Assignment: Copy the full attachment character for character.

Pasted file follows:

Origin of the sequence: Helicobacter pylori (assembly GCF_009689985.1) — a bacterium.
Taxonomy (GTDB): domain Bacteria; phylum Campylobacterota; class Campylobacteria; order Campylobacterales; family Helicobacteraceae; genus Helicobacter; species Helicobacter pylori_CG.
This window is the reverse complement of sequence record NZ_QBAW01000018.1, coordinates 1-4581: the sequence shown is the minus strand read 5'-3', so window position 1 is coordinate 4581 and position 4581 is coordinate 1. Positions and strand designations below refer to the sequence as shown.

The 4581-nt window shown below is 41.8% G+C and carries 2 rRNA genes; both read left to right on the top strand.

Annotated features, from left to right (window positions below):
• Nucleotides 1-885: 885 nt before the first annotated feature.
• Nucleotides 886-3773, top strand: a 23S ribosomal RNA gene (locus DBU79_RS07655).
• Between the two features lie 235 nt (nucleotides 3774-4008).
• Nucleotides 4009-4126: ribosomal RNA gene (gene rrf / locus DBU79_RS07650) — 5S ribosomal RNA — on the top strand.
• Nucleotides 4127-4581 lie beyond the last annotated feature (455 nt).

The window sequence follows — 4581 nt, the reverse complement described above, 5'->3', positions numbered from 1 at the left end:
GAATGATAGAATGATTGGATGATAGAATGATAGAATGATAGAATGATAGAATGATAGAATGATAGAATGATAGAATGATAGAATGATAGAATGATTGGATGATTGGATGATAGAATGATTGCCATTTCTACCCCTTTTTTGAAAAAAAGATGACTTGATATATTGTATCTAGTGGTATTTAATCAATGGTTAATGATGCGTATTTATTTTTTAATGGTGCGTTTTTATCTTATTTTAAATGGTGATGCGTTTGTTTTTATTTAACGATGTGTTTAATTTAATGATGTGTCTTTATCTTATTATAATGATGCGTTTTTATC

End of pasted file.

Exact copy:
Origin of the sequence: Helicobacter pylori (assembly GCF_009689985.1) — a bacterium.
Taxonomy (GTDB): domain Bacteria; phylum Campylobacterota; class Campylobacteria; order Campylobacterales; family Helicobacteraceae; genus Helicobacter; species Helicobacter pylori_CG.
This window is the reverse complement of sequence record NZ_QBAW01000018.1, coordinates 1-4581: the sequence shown is the minus strand read 5'-3', so window position 1 is coordinate 4581 and position 4581 is coordinate 1. Positions and strand designations below refer to the sequence as shown.

The 4581-nt window shown below is 41.8% G+C and carries 2 rRNA genes; both read left to right on the top strand.

Annotated features, from left to right (window positions below):
• Nucleotides 1-885: 885 nt before the first annotated feature.
• Nucleotides 886-3773, top strand: a 23S ribosomal RNA gene (locus DBU79_RS07655).
• Between the two features lie 235 nt (nucleotides 3774-4008).
• Nucleotides 4009-4126: ribosomal RNA gene (gene rrf / locus DBU79_RS07650) — 5S ribosomal RNA — on the top strand.
• Nucleotides 4127-4581 lie beyond the last annotated feature (455 nt).

The window sequence follows — 4581 nt, the reverse complement described above, 5'->3', positions numbered from 1 at the left end:
GAATGATAGAATGATTGGATGATAGAATGATAGAATGATAGAATGATAGAATGATAGAATGATAGAATGATAGAATGATAGAATGATAGAATGATTGGATGATTGGATGATAGAATGATTGCCATTTCTACCCCTTTTTTGAAAAAAAGATGACTTGATATATTGTATCTAGTGGTATTTAATCAATGGTTAATGATGCGTATTTATTTTTTAATGGTGCGTTTTTATCTTATTTTAAATGGTGATGCGTTTGTTTTTATTTAACGATGTGTTTAATTTAATGATGTGTCTTTATCTTATTATAATGATGCGTTTTTATC